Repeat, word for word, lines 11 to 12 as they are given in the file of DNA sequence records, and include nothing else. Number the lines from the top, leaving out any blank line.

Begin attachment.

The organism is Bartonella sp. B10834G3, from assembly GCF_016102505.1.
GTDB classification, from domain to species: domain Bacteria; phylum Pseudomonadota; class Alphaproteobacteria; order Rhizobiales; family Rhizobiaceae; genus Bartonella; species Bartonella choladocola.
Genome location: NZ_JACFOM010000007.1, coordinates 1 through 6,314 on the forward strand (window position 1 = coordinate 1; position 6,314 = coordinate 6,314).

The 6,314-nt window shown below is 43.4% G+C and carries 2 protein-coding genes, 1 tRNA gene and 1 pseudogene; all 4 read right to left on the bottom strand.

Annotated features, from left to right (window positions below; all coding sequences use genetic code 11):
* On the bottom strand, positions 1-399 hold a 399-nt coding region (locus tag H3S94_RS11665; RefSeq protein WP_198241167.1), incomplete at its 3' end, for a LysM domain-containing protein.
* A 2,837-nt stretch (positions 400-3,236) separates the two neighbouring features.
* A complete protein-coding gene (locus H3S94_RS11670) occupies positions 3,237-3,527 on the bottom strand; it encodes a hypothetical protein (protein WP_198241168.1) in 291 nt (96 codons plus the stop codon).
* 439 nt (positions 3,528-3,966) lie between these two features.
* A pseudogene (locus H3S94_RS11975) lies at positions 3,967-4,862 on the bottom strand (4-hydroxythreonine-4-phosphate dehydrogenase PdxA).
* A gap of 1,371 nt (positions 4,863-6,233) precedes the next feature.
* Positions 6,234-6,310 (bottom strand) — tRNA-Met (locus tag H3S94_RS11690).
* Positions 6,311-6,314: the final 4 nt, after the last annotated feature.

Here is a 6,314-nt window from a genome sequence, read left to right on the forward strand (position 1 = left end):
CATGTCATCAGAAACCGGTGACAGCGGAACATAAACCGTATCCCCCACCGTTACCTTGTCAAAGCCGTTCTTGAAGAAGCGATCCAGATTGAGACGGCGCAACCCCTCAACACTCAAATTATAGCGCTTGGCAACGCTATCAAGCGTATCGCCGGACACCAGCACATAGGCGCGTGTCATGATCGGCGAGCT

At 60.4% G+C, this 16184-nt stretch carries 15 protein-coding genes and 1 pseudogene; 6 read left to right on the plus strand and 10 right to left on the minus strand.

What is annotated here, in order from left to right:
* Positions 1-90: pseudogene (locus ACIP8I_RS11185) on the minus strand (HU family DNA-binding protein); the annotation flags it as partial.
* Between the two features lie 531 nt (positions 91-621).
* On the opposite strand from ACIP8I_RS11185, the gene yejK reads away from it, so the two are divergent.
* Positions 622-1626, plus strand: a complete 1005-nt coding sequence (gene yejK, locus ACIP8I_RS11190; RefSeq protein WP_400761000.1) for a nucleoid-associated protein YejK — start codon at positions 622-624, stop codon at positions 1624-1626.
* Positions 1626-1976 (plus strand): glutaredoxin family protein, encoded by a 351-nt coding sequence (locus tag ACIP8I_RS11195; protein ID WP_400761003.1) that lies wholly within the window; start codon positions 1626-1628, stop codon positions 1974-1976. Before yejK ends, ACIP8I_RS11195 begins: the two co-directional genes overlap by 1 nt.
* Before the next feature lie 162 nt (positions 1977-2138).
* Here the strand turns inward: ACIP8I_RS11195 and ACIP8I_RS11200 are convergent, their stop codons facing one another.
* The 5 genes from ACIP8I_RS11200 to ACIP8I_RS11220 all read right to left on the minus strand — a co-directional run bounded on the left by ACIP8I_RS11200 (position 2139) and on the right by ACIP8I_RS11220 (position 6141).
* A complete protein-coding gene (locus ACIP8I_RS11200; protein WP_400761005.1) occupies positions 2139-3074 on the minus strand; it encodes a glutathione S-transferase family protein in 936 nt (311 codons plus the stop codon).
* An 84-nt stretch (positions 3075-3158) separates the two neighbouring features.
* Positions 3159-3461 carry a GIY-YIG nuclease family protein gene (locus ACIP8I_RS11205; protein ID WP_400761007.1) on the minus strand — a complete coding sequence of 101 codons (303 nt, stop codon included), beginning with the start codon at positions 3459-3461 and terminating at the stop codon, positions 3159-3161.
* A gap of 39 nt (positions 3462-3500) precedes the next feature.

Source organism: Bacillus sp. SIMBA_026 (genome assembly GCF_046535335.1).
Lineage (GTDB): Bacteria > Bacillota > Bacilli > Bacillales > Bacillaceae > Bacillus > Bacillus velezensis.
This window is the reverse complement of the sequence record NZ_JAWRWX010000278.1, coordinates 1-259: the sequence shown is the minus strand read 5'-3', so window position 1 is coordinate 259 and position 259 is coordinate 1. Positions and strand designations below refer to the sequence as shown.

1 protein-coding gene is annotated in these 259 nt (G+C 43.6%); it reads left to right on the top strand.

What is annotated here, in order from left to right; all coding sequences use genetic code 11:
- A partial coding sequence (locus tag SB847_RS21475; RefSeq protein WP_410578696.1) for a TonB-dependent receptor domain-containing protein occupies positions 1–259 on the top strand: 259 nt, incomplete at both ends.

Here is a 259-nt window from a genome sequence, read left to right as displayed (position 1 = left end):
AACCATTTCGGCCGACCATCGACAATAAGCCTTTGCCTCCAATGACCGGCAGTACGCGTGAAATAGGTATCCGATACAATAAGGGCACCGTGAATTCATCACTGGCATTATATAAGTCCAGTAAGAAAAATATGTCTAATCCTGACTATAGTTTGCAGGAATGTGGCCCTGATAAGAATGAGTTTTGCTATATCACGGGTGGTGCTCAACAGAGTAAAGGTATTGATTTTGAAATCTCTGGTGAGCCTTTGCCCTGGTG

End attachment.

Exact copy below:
* A gap of 1,371 nt (positions 4,863-6,233) precedes the next feature.
* Positions 6,234-6,310 (bottom strand) — tRNA-Met (locus tag H3S94_RS11690).